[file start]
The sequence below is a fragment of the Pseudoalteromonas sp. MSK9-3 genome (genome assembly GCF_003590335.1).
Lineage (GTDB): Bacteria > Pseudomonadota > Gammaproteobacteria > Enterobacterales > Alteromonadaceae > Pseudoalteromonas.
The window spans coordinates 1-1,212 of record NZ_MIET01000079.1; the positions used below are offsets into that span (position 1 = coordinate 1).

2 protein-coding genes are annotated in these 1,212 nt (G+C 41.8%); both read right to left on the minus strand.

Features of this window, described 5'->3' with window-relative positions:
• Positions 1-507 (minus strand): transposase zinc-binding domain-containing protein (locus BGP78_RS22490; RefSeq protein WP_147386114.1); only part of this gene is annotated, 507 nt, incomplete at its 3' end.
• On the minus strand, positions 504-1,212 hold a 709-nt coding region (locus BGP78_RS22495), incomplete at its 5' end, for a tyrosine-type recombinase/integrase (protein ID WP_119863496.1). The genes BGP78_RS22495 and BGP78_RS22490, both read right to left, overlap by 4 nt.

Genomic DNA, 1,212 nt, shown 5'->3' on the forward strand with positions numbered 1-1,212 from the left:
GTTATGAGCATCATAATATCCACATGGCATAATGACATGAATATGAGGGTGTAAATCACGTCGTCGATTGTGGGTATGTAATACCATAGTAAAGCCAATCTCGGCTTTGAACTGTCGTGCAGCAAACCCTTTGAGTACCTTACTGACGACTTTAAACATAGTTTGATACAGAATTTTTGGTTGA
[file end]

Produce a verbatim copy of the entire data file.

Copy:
The sequence below is a fragment of the Pseudoalteromonas sp. MSK9-3 genome (genome assembly GCF_003590335.1).
Lineage (GTDB): Bacteria > Pseudomonadota > Gammaproteobacteria > Enterobacterales > Alteromonadaceae > Pseudoalteromonas.
The window spans coordinates 1-1,212 of record NZ_MIET01000079.1; the positions used below are offsets into that span (position 1 = coordinate 1).

2 protein-coding genes are annotated in these 1,212 nt (G+C 41.8%); both read right to left on the minus strand.

Features of this window, described 5'->3' with window-relative positions:
• Positions 1-507 (minus strand): transposase zinc-binding domain-containing protein (locus BGP78_RS22490; RefSeq protein WP_147386114.1); only part of this gene is annotated, 507 nt, incomplete at its 3' end.
• On the minus strand, positions 504-1,212 hold a 709-nt coding region (locus BGP78_RS22495), incomplete at its 5' end, for a tyrosine-type recombinase/integrase (protein ID WP_119863496.1). The genes BGP78_RS22495 and BGP78_RS22490, both read right to left, overlap by 4 nt.

Genomic DNA, 1,212 nt, shown 5'->3' on the forward strand with positions numbered 1-1,212 from the left:
GTTATGAGCATCATAATATCCACATGGCATAATGACATGAATATGAGGGTGTAAATCACGTCGTCGATTGTGGGTATGTAATACCATAGTAAAGCCAATCTCGGCTTTGAACTGTCGTGCAGCAAACCCTTTGAGTACCTTACTGACGACTTTAAACATAGTTTGATACAGAATTTTTGGTTGA